Thought to be poisonous because it is a member of the Nightshade family, which also contains many deadly, poisonous plants like mandrakes, tomatoes were shunned from American and European tables. This myth was put to rest when Colonel Johnson of Salem, New Jersey ate a whole basket of tomatoes outside the Salem Courthouse and didn’t suffer from any of the preconceived symptoms of poisoning.

Tomatoes were also the subject of controversy in 1893 when the US Supreme Court was responsible for deciding if they were a fruit or a vegetable. This was brought to their attention by a tomato importer who was trying to avoid the 10 percent tax on vegetable importation imposed by the US government.

By arguing that tomatoes were technically fruit, he hoped to exempt his imports from taxation. This legal battle lasted six years, but after reading various definitions and viewing testimony from experts on vegetation, the supreme court declared that tomatoes were a vegetable. Their main reason for this decision was that tomatoes were served at dinner, and “not, like fruits generally [are], as dessert.”

Despite all this, tomatoes are one of the most consumed foods in the world and now are rightfully classified as a fruit.


Much like tomatoes, potatoes were first feared before they became a staple of our diet. Commonly used in pigs' feed, the French thought the deformed root vegetables spread diseases such as leprosy, and banned them in 1748. The French came to this conclusion since potatoes bore resemblance to the sores, bumps and swelling that occurred on the skin of Leprosy patients.

Russians, at the time, also weren’t potatoes' biggest fans. They referred to the Potato as “The Devil’s Apple,” and would burn them at the stake.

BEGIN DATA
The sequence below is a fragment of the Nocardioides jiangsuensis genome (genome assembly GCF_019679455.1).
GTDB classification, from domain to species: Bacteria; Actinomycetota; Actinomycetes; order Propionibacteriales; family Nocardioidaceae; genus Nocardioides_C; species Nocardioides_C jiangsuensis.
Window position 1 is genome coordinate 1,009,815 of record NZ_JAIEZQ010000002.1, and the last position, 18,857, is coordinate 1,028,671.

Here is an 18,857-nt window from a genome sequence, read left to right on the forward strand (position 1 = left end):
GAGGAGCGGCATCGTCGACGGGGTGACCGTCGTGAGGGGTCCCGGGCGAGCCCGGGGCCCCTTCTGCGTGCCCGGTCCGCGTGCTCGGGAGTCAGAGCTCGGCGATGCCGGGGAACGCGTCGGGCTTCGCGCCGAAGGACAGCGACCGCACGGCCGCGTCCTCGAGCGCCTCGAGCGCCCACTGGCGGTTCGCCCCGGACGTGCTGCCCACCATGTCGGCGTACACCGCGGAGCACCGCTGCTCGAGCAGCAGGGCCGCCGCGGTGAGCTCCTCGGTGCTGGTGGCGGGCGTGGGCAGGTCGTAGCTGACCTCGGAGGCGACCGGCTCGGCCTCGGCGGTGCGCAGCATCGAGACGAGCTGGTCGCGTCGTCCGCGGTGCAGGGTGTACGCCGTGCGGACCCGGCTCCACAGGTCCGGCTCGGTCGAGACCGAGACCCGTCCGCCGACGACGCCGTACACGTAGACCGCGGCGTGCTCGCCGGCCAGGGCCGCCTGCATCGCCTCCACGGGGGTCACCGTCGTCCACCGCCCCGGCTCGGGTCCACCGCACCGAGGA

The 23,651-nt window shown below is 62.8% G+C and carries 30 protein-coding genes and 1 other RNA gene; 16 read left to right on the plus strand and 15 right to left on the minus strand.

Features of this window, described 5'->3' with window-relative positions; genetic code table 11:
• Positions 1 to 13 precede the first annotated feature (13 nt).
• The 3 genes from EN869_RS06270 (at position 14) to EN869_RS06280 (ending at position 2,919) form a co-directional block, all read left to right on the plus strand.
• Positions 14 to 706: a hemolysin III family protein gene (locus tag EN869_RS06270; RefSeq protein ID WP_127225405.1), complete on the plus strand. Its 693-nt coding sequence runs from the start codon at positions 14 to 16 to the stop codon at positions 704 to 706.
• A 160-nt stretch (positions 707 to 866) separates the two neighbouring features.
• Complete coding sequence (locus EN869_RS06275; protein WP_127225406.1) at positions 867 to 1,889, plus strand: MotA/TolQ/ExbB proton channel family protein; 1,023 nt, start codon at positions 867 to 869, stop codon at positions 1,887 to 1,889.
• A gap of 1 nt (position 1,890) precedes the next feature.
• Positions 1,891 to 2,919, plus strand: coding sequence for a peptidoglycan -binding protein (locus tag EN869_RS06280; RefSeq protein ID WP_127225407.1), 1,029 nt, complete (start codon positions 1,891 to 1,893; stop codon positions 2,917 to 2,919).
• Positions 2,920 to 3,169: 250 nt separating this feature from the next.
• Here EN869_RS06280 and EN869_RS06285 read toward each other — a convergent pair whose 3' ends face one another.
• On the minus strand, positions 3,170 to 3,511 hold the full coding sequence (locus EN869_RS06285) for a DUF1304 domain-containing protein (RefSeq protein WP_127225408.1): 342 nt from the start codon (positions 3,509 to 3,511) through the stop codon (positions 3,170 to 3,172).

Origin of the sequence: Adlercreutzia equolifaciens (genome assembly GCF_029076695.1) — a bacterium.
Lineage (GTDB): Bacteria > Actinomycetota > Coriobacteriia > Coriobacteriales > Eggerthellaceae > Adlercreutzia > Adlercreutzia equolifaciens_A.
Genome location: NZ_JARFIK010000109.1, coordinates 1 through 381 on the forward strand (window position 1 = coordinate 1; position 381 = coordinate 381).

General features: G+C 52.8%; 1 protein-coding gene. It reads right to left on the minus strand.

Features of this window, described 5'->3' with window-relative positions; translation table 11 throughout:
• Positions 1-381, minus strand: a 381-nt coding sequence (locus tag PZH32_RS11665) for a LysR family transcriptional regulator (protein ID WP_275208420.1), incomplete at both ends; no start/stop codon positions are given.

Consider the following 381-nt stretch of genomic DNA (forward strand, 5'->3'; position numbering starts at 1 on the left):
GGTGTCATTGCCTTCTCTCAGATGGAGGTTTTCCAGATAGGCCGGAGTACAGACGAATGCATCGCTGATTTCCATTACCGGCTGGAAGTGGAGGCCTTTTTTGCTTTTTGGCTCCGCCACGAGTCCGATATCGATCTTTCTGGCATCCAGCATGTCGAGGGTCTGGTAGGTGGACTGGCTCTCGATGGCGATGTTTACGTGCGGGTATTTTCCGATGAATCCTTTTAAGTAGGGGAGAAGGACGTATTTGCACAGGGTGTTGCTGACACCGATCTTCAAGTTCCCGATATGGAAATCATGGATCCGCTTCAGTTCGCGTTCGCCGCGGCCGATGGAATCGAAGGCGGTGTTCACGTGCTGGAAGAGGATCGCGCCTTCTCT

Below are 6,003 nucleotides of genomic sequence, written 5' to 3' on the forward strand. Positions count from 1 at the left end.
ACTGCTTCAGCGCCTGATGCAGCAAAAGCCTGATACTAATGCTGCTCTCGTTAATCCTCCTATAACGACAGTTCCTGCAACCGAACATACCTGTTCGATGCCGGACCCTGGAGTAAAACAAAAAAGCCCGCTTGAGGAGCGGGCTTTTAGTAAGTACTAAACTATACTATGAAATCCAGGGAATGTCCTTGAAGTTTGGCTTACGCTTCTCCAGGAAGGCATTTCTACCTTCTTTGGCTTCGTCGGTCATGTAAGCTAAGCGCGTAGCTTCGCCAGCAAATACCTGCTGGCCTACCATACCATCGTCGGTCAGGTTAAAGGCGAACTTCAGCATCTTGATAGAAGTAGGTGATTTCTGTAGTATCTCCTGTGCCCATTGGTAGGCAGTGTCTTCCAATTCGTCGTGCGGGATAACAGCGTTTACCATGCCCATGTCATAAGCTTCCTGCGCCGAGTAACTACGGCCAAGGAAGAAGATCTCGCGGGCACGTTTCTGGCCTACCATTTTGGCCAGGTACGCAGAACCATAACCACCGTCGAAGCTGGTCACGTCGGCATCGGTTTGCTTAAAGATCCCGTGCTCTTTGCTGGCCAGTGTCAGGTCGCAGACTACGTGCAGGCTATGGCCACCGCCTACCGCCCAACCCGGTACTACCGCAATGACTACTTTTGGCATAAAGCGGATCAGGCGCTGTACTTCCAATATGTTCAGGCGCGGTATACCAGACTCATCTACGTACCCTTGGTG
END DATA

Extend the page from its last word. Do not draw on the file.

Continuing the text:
Image by Lars Blankers from UnSplash

Europeans only begrudgingly let potatoes into their crops and onto their tables once famine and crop failure spread, around the late seventeen hundreds. Once potatoes proved to be dependable, and cheap to grow in large numbers, the tables turned completely and monarchs began to enforce the farming of potatoes on mass.

In Austria, peasants were threatened with 40 lashes if they refused and in Prussia, King Fredirich Wilhelm threatened to cut off the nose and ears of those who disagreed to plant them. Although both these strategies worked to some extent, the person responsible for potatoes' fame took a different approach.

French pharmacist, Antoine-Augustin Parmentier who was taken hostage by the Prussians during The Seven Years War and was forced to eat only potatoes which he had been raised to hate and fear. After realizing that potatoes had no negative health effects, he tried to bring potatoes back to French and British life. After his efforts were met with pushback, he decided to use reverse psychology and prey on the envy of luxury. For his work, King Louis XVI granted him a very large plot of land in south-eastern France.

He turned this plot of land into a potato patch and hired armed guards to protect it. Word of this potato patch spread, and people began to wonder “why would something so invaluable be so heavily guarded?” As well, Parmentir ordered his guards to allow others to steal his potatoes and accept bribes. As potatoes spread across France, they were now viewed as a sign of luxury.

Now potatoes are the world's fourth most important crop after rice, wheat and corn. In return for Parmetir’s service, a potato dish was named after him.


In modern times, corn has acted as an omnipresence in the industrialized food chain and has been influential since its debut in western society in 1493. As well, corn has unknowingly caused the creation of the modern vampire.

When Europeans discovered corn, they brought it back to Europe without acknowledging how to unlock corn’s nutrients, through a process called Nixtamalization. Having been used by indigenous people for at least 100 years before Columbus arrived, Nixtamalization unlocked the corn’s niacin or vitamin B3. The Europeans had made note of this process but dismissed it as primitive and ignored it.

Europeans began to mass-produce corn, and it became the staple of their diet which was incorporated into other foods. Since all of Europe consumed un-nixtamalized corn, niacin deficiency became increasingly more common. This severe deficiency caused the disease Pellagra which ravaged eastern and central Europe in the 17th and 18th centuries.

These Pellagra outbreaks correlated with alleged-vampire sightings and attacks that were concentrated in Poland, Russia and Macedonia and it is now being realized that the disease heavily influenced vampire mythology. For example, many of the symptoms of Pellagra and vampire characteristics are almost exactly the same. Victims of Pellagra suffered from rough scaly skin and extreme sensitivity to the sun.